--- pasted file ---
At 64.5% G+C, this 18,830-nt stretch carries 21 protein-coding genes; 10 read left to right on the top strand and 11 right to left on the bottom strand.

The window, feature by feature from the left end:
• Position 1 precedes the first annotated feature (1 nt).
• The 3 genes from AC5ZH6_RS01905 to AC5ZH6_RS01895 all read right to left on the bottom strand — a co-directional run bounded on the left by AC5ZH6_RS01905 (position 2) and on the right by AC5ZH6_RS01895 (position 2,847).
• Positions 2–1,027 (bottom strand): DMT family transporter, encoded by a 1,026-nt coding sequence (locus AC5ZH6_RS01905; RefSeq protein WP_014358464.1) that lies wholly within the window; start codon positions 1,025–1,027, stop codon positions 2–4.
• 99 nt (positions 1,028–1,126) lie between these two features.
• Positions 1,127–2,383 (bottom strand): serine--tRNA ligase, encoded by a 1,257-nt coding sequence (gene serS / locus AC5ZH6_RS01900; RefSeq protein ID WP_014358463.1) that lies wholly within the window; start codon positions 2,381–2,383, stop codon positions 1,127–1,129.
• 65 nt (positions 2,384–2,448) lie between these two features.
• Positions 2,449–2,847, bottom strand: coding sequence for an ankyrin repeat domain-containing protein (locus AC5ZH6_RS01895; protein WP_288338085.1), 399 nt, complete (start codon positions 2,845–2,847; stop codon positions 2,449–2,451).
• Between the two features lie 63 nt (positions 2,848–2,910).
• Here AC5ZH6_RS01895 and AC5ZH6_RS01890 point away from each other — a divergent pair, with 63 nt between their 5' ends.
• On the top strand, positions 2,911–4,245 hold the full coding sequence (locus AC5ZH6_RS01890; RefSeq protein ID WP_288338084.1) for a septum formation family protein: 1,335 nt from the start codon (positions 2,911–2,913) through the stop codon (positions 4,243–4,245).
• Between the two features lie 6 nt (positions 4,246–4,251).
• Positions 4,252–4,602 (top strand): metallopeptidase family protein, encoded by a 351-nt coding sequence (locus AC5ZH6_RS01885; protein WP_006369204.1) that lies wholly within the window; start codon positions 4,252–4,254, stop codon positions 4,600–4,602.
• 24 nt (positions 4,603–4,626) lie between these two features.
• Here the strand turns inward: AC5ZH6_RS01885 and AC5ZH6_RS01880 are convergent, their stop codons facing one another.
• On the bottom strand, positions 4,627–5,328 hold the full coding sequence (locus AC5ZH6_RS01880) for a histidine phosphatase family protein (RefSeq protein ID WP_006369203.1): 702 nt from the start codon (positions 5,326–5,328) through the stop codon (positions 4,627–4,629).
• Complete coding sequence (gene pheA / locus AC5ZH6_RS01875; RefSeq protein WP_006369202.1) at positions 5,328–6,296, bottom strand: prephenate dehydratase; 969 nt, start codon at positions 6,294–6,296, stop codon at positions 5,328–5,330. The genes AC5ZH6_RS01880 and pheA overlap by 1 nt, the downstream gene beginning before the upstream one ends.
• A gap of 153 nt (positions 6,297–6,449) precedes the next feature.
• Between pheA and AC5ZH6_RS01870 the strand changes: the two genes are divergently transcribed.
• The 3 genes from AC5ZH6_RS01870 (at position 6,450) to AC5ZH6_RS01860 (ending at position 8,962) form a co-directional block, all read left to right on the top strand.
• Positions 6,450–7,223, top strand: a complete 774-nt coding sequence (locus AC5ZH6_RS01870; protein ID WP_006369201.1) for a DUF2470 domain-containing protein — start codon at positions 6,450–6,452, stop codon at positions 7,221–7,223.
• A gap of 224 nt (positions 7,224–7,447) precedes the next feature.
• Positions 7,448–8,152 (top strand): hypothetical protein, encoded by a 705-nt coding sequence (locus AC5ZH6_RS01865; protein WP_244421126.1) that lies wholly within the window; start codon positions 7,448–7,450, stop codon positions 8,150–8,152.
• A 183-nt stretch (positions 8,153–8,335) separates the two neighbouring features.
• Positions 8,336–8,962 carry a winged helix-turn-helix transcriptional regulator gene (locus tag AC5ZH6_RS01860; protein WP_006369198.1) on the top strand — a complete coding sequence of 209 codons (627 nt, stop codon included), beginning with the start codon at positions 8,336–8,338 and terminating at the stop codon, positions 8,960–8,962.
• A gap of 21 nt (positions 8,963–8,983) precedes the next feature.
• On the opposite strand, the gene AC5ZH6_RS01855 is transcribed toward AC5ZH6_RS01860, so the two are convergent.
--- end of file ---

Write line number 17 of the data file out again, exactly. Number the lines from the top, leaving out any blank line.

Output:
• On the bottom strand, positions 4,627–5,328 hold the full coding sequence (locus AC5ZH6_RS01880) for a histidine phosphatase family protein (RefSeq protein ID WP_006369203.1): 702 nt from the start codon (positions 5,326–5,328) through the stop codon (positions 4,627–4,629).